Prepare the batter by sifting together the flour and salt. Make a well in the center and add the cooled melted butter and some of the water and egg yolks. Work in the flour and beat until smooth, then add the remaining water. Leave to stand for at least an hour. Just before using beat the egg whites until stiff and fold them into the batter mix. Peel, core and slice the apples until the slices are about ¼ to ½ an inch thick. Dip the slices into the batter and deep fry in very hot oil at 180°C until golden. Drain the apple fritters and serve sprinkled with sugar and lemon juice.

Short Crust Pastry - Taosráin Ghearr Scríste

  • 8oz plain flour

  • 4oz butter or margarine

  • ¼pt cold water

Place the butter or margarine into the freezer for about 15 minutes to harden if soft. In the meantime, sieve the flour into a bowl. You will need to grate the hard butter or margarine into the flour. If helps if you have a little flour on your fingers for this. Mix the grated butter or margarine into flour. Once mixed through, add in enough water to make a soft dough and mix again. Turn the dough onto a floured board and knead lightly with a rolling pin. Roll out half the pastry to the size of an oven proof plate. This is now ready for use.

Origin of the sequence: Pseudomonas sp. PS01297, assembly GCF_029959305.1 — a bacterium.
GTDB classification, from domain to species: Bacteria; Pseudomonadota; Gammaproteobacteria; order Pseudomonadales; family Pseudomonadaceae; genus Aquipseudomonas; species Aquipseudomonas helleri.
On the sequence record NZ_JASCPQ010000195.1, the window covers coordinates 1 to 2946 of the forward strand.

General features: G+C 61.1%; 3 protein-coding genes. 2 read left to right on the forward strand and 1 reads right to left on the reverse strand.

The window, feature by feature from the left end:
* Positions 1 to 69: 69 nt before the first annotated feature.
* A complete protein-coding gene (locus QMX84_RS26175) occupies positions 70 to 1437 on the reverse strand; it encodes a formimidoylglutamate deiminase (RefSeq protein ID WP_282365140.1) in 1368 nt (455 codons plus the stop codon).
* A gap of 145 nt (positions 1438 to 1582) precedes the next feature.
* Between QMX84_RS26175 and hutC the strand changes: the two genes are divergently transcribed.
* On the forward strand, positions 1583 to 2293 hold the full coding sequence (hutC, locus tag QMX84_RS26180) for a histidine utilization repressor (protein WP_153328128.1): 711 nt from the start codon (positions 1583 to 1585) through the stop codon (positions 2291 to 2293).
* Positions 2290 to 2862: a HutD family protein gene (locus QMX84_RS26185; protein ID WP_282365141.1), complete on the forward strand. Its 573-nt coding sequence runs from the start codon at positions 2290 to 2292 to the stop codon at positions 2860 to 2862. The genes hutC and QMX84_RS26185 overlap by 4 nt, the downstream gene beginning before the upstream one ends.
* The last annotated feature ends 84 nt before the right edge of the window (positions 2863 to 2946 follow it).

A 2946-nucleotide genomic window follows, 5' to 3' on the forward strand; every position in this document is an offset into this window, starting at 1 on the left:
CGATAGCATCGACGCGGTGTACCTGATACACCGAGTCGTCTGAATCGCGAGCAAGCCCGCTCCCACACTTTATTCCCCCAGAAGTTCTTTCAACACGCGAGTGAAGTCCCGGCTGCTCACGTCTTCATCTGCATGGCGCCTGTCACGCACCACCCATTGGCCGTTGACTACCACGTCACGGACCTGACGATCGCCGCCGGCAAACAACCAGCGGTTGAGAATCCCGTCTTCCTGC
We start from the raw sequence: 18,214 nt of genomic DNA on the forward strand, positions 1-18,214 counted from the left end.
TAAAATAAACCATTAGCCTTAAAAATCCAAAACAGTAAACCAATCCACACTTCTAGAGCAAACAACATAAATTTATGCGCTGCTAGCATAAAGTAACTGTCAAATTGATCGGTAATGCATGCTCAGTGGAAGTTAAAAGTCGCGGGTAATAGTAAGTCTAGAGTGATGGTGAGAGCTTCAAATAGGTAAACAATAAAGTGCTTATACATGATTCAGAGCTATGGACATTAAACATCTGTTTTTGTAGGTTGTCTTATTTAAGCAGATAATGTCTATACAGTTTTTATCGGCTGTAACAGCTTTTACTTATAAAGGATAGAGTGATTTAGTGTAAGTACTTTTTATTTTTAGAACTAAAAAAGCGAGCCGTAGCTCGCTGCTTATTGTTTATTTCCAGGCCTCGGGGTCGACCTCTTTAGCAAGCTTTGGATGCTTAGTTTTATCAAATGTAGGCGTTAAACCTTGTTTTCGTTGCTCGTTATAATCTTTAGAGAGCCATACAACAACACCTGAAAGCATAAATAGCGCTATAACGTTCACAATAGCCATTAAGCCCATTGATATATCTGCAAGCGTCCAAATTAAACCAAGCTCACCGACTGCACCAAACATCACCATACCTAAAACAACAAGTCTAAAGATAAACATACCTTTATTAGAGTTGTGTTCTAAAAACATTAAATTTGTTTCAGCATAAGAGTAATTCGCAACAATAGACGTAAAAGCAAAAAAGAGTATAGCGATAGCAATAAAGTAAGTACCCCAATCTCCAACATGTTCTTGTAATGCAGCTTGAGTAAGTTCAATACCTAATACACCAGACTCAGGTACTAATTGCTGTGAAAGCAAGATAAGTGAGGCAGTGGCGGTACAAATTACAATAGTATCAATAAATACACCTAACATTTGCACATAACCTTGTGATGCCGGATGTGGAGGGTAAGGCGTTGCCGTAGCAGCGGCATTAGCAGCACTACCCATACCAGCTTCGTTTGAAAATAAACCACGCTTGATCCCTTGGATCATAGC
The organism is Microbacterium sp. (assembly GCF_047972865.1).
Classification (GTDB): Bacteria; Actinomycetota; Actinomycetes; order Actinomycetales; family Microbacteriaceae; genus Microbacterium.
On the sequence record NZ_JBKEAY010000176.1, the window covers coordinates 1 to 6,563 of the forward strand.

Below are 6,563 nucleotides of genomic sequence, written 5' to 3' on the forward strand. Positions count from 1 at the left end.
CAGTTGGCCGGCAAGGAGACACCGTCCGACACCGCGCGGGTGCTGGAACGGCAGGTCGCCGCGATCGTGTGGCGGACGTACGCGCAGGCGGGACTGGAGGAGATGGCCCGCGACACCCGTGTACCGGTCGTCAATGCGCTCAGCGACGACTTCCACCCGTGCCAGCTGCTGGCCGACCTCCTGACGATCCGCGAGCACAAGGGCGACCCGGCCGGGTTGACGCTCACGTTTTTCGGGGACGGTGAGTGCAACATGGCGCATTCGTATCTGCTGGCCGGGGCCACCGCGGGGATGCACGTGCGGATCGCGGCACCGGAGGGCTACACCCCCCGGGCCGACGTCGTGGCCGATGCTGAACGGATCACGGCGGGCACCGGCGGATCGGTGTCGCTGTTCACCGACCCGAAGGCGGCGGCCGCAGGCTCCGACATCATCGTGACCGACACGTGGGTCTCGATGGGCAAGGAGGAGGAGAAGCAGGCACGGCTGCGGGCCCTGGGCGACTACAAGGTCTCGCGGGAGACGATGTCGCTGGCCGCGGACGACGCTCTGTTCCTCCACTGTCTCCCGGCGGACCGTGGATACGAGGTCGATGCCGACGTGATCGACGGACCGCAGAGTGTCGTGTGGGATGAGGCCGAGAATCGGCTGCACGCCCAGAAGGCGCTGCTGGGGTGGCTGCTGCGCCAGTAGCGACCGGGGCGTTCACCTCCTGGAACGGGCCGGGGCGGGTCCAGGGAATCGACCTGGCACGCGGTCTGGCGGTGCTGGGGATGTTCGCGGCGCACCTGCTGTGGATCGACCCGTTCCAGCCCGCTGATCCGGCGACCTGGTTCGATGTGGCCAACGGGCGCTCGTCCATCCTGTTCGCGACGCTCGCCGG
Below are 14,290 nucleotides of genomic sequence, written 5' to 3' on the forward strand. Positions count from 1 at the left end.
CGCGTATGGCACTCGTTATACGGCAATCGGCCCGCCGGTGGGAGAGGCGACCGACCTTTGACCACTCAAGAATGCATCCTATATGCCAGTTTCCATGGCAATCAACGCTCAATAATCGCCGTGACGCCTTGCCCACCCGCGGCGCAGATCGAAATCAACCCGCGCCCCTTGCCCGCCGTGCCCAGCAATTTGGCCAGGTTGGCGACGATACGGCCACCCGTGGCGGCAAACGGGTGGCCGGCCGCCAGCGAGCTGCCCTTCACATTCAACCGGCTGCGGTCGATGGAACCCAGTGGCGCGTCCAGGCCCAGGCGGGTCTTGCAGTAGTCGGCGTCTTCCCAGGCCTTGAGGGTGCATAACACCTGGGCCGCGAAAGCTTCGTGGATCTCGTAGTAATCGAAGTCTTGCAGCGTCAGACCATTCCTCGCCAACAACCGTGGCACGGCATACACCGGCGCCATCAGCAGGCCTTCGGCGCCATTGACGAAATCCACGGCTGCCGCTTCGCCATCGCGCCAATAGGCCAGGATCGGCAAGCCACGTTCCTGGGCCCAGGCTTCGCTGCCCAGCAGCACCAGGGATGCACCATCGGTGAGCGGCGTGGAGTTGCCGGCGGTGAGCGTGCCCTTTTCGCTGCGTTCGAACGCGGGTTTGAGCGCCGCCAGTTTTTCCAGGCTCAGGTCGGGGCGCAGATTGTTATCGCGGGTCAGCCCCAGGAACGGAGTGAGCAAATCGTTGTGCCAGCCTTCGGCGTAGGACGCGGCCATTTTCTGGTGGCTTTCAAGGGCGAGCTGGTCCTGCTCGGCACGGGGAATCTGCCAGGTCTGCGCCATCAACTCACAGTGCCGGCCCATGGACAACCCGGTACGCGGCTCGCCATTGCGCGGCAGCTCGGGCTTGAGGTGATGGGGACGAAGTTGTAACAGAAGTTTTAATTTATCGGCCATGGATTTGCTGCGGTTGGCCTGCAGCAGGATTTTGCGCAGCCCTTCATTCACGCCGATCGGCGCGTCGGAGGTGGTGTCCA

Apple Tart - Toirtín Úll

In this recipe, my grandmother uses enough sugar so that you can’t see what kind of fruit slices are being used. Only when all are covered does she deem it enough. Her apple tart is delicious.

  • 1 ½ lbs. cooking apples

  • 4 – 6 oz. sugar (to taste)

  • 6 cloves (optional)

  • Pinch nutmeg (optional)

  • Egg yolk

Line a 9-inch greased apple tart tray with just over half the pastry. Peel the apples and slice them thinly with the smallest kitchen knife. Place the apples slices in the apple tray tin and sprinkle with sugar to your liking. Add nutmeg and cloves if using. Roll out the remaining pastry, dampen the edges with milk and press onto the top of the apple tart tray. Use the small knife to cut away the excess pastry from the edges. Press the fork around the edges to seal, then cut across in the center of the apple tart. Some people like to cut 4 leaf shapes from the pastry trimmings and stick them on the apple tart surface with water. Or you can use the trimmings to make mini jam tarts with your children. Glaze with egg yolk to give a very shiny finish, or you can use milk. Bake at 190°C, gas mark 5 for 40 minutes or until golden.